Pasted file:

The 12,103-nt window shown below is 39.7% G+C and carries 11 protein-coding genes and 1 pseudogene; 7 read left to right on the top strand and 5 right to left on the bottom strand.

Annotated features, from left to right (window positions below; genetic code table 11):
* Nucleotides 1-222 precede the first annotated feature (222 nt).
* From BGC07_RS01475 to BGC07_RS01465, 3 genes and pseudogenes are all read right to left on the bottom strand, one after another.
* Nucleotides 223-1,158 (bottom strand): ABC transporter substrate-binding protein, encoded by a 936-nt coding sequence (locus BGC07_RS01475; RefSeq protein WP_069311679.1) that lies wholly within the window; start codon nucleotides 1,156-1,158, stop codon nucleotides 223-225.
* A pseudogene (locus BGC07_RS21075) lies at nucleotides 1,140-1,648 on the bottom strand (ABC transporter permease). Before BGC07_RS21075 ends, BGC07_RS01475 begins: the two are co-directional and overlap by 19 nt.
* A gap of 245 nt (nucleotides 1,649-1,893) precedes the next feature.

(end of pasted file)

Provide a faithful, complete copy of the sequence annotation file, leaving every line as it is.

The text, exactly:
The 12,103-nt window shown below is 39.7% G+C and carries 11 protein-coding genes and 1 pseudogene; 7 read left to right on the top strand and 5 right to left on the bottom strand.

Annotated features, from left to right (window positions below; genetic code table 11):
* Nucleotides 1-222 precede the first annotated feature (222 nt).
* From BGC07_RS01475 to BGC07_RS01465, 3 genes and pseudogenes are all read right to left on the bottom strand, one after another.
* Nucleotides 223-1,158 (bottom strand): ABC transporter substrate-binding protein, encoded by a 936-nt coding sequence (locus BGC07_RS01475; RefSeq protein WP_069311679.1) that lies wholly within the window; start codon nucleotides 1,156-1,158, stop codon nucleotides 223-225.
* A pseudogene (locus BGC07_RS21075) lies at nucleotides 1,140-1,648 on the bottom strand (ABC transporter permease). Before BGC07_RS21075 ends, BGC07_RS01475 begins: the two are co-directional and overlap by 19 nt.
* A gap of 245 nt (nucleotides 1,649-1,893) precedes the next feature.